Read the Fine Print on "Open Source" Software
Back in the 1980s, when Richard Stallman was the only one talking about the need for "free software," no one quite knew what he was talking about. That's not just because people looked askance at someone who said it would be possible to write a version of Unix that could be given away for free, along with all of the compilers, editors, and utilities that a typical Unix installation included.
Stallman also managed to confuse people with the term "free" -- he used it as a political statement, saying "free as in freedom," or "free as in 'free speech'," contrasting it with "free as in 'free beer'." But no matter how hard he tried, Stallman was faced with the reality that most people thought of "free software" as programs for which you didn't have to pay money. The fact that Stallman's software was indeed designed to be given away without charge only added to the confusion.
The term "open source" was supposed to remove that confusion, and was deliberately chosen to emphasize what the software is, rather than what it isn't. The good news is that when the term "open source" was coined, just 10 years ago, the world was ready to listen, and incorporated this term into its vocabulary. The bad news is that the open source world is now so diverse, with so many licenses and commercial interests involved, that it is often hard to know whether a program is truly available on an open source basis without reading the fine print. Even when a reporter does a good job of describing the software and license, you should double-check the details, to ensure that you won't get your organization into trouble.
For example, I read a story earlier this week about a company named Aras that radically shifted its strategy in the last year, switching from a traditional proprietary model to one involving "open source." The article called attention to the fact that Aras is only making its software available for Microsoft Windows -- an acceptable open source strategy, if an unusual one. But then the article indicated that Aras was releasing its software under a "shared source" license that was written by Microsoft.
Now, to anyone in the world of open source software, the term "shared source" is a red flag. The "shared source" program was and is Microsoft's way of fighting the open source world, allowing customers to inspect Microsoft source code without giving those customers the right to modify or redistribute the code. In other words, "shared source" is not open source, and shouldn't be confused with it. So if Aras is distributing its software under a shared-source license, then we can't consider it to be open source, can we?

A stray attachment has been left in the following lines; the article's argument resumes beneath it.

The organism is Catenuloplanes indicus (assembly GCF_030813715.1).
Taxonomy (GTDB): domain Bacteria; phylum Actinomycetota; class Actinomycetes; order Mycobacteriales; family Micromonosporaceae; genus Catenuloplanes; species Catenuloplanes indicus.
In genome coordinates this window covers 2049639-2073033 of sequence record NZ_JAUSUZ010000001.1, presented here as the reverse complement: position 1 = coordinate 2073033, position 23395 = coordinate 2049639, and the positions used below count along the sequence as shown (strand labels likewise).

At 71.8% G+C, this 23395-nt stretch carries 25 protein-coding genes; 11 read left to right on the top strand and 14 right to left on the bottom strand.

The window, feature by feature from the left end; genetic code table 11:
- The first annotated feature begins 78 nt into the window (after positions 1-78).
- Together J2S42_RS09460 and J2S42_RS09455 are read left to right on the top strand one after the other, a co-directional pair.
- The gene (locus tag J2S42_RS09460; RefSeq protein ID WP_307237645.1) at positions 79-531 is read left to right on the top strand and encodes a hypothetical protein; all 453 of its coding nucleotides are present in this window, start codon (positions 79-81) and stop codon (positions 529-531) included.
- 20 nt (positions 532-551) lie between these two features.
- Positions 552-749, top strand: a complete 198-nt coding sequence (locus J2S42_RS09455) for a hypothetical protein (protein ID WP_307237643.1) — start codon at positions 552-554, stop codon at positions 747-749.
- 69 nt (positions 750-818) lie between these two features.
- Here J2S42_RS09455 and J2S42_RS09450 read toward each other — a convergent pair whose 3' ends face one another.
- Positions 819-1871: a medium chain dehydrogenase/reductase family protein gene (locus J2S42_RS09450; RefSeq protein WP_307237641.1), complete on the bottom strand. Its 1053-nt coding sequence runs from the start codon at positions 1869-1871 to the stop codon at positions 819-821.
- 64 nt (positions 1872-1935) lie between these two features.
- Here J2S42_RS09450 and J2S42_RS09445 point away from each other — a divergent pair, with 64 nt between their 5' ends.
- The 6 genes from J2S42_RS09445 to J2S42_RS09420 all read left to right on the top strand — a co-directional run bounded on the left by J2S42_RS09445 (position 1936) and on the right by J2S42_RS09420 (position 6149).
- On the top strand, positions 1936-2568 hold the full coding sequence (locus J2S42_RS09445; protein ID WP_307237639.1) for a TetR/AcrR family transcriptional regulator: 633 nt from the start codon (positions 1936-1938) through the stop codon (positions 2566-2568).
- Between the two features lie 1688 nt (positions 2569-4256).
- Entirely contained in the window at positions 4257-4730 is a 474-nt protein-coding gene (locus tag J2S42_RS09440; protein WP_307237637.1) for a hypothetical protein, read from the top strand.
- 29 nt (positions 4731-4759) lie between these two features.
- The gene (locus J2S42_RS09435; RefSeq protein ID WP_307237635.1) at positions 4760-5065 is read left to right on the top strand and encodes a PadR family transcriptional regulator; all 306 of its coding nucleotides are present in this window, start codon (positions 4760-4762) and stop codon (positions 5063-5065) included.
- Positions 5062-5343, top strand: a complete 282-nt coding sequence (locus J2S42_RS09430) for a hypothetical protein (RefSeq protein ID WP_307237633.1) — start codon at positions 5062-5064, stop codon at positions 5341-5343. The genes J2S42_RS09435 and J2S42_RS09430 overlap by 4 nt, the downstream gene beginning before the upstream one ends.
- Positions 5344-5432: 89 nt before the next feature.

Actually, we can: It turns out that "shared source" is now the umbrella term that Microsoft uses for its policy of relatively openness and transparency, and that this program includes several different software licenses. Two of these licenses, the Microsoft Public License (Ms-PL) and the Microsoft Reciprocal License (Ms-RL), have indeed been approved by the Open Source Initiative, which means that they are indeed open-source licenses. And in fact, Aras is distributing their software under the Ms-PL, which means that their software does indeed qualify for the "open source" moniker.
The confusion stems from the fact that Microsoft's "shared source" program includes three proprietary licenses as well, whose names are similar in some ways to the open-source licenses. Thus, while the Microsoft Reciprocal License has been approved by OSI, the Microsoft Limited Reciprocal License (Ms-LRL) is not, because it allows users to modify and redistribute the software only on the Windows platform.
I encountered a similar issue earlier this week, when I read an article about Sun's open-source virtualization engine being available for the Macintosh. The article went on to state that this product, xVM VirtualBox, could be used for free by individuals, but required a paid license for corporations.
It turns out that there are two versions of xVM VirtualBox; the open source version is freely available to anyone who wants it, and for any reason, but lacks certain options in the proprietary version. It was only after a few minutes of reading and thinking that I finally understood that Sun is offering VirtualBox with a dual license -- with an open source program downloadable for free, and licensed under the GPL, or with a proprietary license for which people have to pay.
In both of the examples I mentioned here, there was no attempt to shade or hide the truth. And in both cases, we were truly dealing with open source software. However, commercial companies are realizing that the term "open source" can be co-opted to some degree, and are starting to confuse us with software that is mostly, but not completely open source. Or they do so with licenses that are similar to, but not completely identical to, the open-source licenses that they publicly tout. Or they do so with software that is described as fully open source, when in fact there are proprietary add-ons required to make it useful.
The bottom line is that in open source, as with everything else, let the buyer (or downloader) beware: Richard Stallman might have been the first one to realize that seemingly clear terms can easily be confused by the general public. In the case of open source, the problem is less one of semantics and multiple meanings, and more one of companies blurring the line between their profitable proprietary software, and their attempts to move into the open source market.